Trading on its V-ery good looks

TAKE a peek at this Robinhill home from the air, and it seems to give the ‘two-fingers’ salute to standard, block-shaped bungalows imposed on the Irish landscape.

An innovative design, it is a broad V-shape, as if someone cut the house along its length and hinged it out from a corner, with a decked amenity area or sheltered courtyard between the two distinct wings.

New on the market, its unashamedly modern design has found favour with house hunters in the Grangebellew, Co Louth hinterland - as well as those prepared to move out a bit from Dublin.

On the market with Sherry Property in Drogheda, the 5,000 sq ft house has a 625,000 price guide, and is already approaching it in offers, with viewers blown away by the amount of space, light and fit-out specification, they say. Designed and built by a couple with practical building experience, electrician Chris Lennon and his wife Lynn, an interior designer, it is the culmination of a two-year labour of love for them - and a calling card for what they hope will be a new business, designing and building one-off homes to a very high level.

Sockets are in bountiful supply, there’s piped music to the wrap-around wood-decked veranda, low voltage exterior lighting, electric gates and camera, pond lights for the feature reflecting pond in the V, sensor lights, an internal vacuum system, home cinema room wired with eight speakers, and computer/hi-fi and phone lines to all rooms, worked from a central control room.

Chris and Lynn drafted in the expertise of architect Ian Black, based in Julianstown in Co Meath, who had done work for a friend and whose contemporary styling they admired.

They made a happy partnership, and the couple gave him a brief that included their personal likes, such as the notion of a ‘GreatRoom’ which they had seen in the US, a big family area around the kitchen and dining space with high celings, which in this case rise to 13’, while the room is over 40’ long.

Half way through their project the Lennons decided they would definitely complete the house and to sell it on rather than move in to it, and so the decor is kept neutral, lots of plain off-white colours, high-quality Villeroy and Boch sanitary ware, and the only finishing needed is for the new owners to fit a kitchen to their own tastes, and select fireplaces The site, sloping in two directions, dictated the layout and design, and 150 truck loads of shale had to be moved to bed the house down into the contours of the south-west facing slope.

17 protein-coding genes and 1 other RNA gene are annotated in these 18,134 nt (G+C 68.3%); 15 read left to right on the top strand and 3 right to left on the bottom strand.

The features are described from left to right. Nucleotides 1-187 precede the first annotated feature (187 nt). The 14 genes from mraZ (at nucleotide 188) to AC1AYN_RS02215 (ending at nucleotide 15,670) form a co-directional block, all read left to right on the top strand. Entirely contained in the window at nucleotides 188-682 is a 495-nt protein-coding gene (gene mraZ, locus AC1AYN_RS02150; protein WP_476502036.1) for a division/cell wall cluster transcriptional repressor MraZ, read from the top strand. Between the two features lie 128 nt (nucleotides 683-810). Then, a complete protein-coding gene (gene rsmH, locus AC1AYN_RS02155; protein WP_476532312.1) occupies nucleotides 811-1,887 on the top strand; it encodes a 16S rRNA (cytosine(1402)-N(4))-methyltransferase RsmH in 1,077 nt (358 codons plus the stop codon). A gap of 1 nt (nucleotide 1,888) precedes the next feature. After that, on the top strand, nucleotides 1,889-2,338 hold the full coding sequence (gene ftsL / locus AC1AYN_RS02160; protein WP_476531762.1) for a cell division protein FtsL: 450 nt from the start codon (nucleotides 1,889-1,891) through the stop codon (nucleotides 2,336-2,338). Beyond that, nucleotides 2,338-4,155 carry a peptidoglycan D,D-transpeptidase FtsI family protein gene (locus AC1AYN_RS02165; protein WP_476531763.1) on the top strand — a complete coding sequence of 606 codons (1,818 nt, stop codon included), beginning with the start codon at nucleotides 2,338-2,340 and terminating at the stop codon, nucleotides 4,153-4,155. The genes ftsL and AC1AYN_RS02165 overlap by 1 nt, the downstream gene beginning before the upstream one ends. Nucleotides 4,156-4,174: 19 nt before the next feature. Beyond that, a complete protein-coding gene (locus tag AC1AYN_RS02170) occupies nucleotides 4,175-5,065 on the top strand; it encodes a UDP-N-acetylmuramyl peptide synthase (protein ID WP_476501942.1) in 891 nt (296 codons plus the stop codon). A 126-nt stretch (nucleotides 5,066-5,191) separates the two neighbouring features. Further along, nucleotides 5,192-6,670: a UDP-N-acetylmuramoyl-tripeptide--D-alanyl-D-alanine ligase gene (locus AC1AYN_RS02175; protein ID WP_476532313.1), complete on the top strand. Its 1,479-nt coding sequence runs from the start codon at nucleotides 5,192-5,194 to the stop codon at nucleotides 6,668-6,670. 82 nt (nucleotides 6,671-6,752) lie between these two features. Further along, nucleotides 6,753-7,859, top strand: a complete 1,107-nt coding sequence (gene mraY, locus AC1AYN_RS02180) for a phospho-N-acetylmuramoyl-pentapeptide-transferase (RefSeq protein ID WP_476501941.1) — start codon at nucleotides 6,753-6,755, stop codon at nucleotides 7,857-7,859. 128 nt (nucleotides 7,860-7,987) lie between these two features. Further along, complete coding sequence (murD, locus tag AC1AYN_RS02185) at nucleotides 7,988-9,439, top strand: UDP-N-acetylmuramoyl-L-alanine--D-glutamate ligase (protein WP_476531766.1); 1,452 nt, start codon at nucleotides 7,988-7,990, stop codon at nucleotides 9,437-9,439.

High quality materials have been used in the construction: the facade facing the road is in Limerick stone with narow windows and gives little clue as to the more dramatic features throughout the rest of the house.

Pine cladding is used within the V-courtyard, windows are by Rational, sills are in granite and the gutters are zinc, all topped by mono-pitch natual slate roofs heading in different directions in the two wings.

Rooms include five bedrooms two of which have ensuite bathrooms (Grohe power showers) show, sitting room with recessed lights, cinema/home entertainment room with French doors to the veranda and pond, giant kitchen/dining plumbed for central island, cloak room, powder room - and a welcoming multi-purpose entrance hall/snug, 23’ by 20’ with double doors, interior curved stone wall, gas fire outlet and a wall of glass looking into the sheltered and decked central courtyard area. There’s a basement with store and plant rooms for the high-tech wizardry that goes with keeping the house up to speed

The property is on a site of 0.8 of an acre, landscaped with old railway sleepers used in borders, and comes with an American style double garage with roller shutter doors.

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